Civic Design

Saturday, May 09, 2009

Testing ballots: Real names or fictional? Direct how to vote or not?

How do you design a study to learn about ballot and voting system usability without doing the research during an election? The ideal situation would be to watch over voters’ shoulders on Election Day. But because we prize voting privately in the United States, observing voting on Election Day just is not an option. What’s a researcher to do?

It’s a challenging research situation.

What ballot should be used in the study? Should you use a real ballot from a recent election? What are the tradeoffs there? Next, you have to set up a situation that is similar to Election Day but isn’t. Turns out that making a study a lot like Election Day doesn’t really work for research.

Why researchers use constructed ballots with fictional names

There's a lot of research about whether fictional names are okay in voting studies, particularly by the people at Rice University in the ACCURATE project. They found that fictional names are okay as long as they're realistic. The NIST standard ballot for certification testing uses fictional names. Many researchers have picked up that ballot (or subsets of it) to use in their research.

When you use real names locally, it can be jarring if the design or the format looks different from what participants are expecting, and you instantly have artifacts from that. If there's one thing that does not look like the ballot they used, then voters notice and it's an instant distraction. So why not make the whole thing up?

Most researchers have decided not to use a real ballot from a recent election with. Why not? Using a constructed ballot, with fictional contests, names, and amendments or questions:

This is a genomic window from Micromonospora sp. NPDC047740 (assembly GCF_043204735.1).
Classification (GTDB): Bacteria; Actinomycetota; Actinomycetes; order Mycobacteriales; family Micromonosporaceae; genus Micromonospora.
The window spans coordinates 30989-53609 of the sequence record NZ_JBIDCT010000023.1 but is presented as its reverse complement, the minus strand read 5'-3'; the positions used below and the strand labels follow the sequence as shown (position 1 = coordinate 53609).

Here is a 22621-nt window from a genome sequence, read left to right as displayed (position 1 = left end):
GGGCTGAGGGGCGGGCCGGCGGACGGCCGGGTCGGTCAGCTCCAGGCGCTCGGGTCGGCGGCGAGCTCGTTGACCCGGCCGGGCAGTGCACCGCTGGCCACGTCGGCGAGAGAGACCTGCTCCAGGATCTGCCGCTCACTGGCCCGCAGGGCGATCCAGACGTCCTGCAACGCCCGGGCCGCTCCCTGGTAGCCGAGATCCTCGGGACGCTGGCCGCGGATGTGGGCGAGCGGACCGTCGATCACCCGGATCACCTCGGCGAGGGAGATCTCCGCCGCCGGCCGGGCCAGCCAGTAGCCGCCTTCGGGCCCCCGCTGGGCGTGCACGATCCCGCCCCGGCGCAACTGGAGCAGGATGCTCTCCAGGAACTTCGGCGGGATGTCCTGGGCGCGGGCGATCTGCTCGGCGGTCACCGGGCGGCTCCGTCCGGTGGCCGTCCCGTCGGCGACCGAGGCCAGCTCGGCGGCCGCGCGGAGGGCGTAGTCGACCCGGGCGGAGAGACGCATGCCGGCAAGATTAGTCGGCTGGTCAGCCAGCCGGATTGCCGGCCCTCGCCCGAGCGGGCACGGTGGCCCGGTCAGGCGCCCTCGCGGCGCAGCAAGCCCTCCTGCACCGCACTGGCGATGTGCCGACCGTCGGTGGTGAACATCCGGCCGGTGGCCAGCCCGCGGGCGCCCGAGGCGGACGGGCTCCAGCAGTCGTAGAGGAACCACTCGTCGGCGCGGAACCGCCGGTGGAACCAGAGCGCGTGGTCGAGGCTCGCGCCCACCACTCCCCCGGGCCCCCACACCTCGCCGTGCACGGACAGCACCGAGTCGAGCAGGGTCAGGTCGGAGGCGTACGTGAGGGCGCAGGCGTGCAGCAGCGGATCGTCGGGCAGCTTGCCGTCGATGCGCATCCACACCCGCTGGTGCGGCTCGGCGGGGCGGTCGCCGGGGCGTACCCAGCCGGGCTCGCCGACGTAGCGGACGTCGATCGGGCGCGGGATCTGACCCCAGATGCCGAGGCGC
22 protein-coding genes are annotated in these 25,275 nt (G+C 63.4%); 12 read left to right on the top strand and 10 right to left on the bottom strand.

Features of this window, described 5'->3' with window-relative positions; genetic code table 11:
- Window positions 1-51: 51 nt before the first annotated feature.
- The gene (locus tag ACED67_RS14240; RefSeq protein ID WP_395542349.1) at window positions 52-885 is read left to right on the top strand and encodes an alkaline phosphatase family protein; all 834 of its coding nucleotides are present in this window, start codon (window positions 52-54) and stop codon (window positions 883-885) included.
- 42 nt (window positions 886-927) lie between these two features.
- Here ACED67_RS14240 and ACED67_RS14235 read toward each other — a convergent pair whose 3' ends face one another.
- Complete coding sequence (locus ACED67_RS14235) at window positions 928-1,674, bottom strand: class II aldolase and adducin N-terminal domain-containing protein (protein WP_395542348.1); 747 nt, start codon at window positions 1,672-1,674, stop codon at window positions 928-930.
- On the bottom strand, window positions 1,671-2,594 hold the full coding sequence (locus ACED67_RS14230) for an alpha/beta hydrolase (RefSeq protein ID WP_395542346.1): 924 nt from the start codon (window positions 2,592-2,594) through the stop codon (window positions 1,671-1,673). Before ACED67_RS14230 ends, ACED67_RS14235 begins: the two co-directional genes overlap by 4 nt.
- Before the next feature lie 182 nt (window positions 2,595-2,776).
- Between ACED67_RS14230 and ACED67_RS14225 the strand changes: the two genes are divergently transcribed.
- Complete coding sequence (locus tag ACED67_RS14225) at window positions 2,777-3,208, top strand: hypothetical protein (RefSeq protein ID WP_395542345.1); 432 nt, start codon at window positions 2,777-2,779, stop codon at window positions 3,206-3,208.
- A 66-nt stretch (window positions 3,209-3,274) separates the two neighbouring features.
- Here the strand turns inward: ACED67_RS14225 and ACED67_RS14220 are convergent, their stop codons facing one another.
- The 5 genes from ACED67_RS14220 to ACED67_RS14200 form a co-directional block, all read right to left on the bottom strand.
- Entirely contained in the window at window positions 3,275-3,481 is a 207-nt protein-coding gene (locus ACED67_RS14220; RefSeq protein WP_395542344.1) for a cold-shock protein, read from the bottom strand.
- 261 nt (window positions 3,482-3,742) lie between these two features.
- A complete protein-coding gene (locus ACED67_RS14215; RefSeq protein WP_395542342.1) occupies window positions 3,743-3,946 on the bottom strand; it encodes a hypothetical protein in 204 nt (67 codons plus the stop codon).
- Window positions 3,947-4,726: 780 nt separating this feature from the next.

• avoids asking people to vote in a contest where they might have their own opinions, or where it asks them to reveal their political preferences

  • levels playing field across levels of political interest

  • allows constructing a ballot that can be used to test different usability issues in types of contests or tasks

Why researchers tell participants how to vote

Now, why not let study participants vote the way they want to? Why give them a slate to vote or task scenarios to work from?

In usability tests, researchers often ask participants to carry out pre-determined scenarios. Sometimes this is done to measure specific behavior, sometimes to make sure certain things are tested, sometimes to make sure that the facilitator is ready for the next expected thing. Part of the art of conducting a usability study is knowing when to let participants do what they want to do and knowing when to go back to the test design. (In the ideal world, what the participant wants to do and what you want them to do are the same thing.) Researchers in the elections space make this decision consciously and deliberately to make sure that they can collect the data measures that will prove (or not) a hypothesis.

Instructed voting makes it possible to evaluate error rates without directly observing the participant voting. People who study how people use other kinds of technology try to instrument the system to capture test data or observe directly. These things are difficult to do with voting systems. So, instructed voting versus "just vote as you might" asks the participants to be thoughtfully accurate, and not just randomly mark the ballot.

The special challenges of voting research

Researching how people interact with most technology, a researcher can go into the field, hang around where the person is doing what they want to do and ask questions. Election Day is not the time for that. Most voting research requires that the number of variables be limited and those that remain are controlled.
So far, researchers have found that using the NIST standard ballots and directed tasks is the best way to manage that.

-- By Whitney Quesenbery and Dana Chisnell

Labels: , ,